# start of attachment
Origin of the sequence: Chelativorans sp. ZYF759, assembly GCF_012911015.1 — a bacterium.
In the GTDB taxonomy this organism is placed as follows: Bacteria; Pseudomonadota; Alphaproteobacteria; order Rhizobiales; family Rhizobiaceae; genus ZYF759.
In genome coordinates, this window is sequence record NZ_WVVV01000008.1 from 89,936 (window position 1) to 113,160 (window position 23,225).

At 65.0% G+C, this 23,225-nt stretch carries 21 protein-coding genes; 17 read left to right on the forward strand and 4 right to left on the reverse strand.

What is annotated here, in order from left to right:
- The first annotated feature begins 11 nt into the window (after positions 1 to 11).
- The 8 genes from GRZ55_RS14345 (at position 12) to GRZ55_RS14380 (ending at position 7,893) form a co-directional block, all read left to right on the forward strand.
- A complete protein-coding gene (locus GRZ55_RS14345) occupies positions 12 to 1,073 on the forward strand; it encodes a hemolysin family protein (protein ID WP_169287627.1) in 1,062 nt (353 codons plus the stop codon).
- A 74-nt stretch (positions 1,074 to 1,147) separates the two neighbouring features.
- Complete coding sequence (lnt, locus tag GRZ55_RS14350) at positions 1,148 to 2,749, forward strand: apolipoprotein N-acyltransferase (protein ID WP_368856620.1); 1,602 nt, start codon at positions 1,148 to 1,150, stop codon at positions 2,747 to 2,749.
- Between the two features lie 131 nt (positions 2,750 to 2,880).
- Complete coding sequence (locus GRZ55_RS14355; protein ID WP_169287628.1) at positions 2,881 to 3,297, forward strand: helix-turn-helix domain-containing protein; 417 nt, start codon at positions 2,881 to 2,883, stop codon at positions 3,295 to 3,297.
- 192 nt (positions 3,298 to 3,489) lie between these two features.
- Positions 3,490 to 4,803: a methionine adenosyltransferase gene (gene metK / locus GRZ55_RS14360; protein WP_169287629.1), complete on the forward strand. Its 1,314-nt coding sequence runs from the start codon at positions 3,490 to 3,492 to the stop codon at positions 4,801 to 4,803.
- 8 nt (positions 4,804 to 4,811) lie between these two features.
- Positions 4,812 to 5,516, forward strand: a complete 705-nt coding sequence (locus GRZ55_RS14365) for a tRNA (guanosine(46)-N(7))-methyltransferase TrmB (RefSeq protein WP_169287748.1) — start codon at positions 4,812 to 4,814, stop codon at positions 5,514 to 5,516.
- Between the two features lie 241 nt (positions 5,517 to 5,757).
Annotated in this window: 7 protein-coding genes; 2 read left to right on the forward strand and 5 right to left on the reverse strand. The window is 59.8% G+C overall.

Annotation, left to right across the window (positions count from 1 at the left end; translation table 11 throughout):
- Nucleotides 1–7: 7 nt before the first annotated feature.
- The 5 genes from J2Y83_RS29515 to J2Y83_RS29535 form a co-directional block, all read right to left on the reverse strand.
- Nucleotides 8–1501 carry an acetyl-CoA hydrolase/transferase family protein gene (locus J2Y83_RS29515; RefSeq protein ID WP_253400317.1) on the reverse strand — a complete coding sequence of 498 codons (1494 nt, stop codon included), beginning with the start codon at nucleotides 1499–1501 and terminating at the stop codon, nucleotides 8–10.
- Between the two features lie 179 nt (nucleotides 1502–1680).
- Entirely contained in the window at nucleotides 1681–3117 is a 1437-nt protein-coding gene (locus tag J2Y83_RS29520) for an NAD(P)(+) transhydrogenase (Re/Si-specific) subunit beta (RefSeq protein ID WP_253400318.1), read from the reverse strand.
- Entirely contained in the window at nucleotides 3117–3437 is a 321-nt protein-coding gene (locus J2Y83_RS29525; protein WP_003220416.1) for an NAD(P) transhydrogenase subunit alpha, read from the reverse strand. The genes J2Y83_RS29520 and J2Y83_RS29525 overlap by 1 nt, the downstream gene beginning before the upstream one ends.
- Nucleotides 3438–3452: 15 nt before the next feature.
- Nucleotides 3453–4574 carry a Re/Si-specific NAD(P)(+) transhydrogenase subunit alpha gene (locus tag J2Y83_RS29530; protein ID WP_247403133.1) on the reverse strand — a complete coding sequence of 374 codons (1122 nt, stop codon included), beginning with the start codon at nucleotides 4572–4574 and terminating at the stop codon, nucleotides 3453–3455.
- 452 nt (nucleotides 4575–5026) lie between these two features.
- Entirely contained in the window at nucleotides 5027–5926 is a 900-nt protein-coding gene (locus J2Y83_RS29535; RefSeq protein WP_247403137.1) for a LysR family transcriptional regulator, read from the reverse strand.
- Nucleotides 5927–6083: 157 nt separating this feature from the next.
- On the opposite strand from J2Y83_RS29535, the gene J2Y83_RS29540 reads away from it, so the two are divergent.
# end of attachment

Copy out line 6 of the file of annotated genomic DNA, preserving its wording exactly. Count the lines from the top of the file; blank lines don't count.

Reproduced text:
- The first annotated feature begins 11 nt into the window (after positions 1 to 11).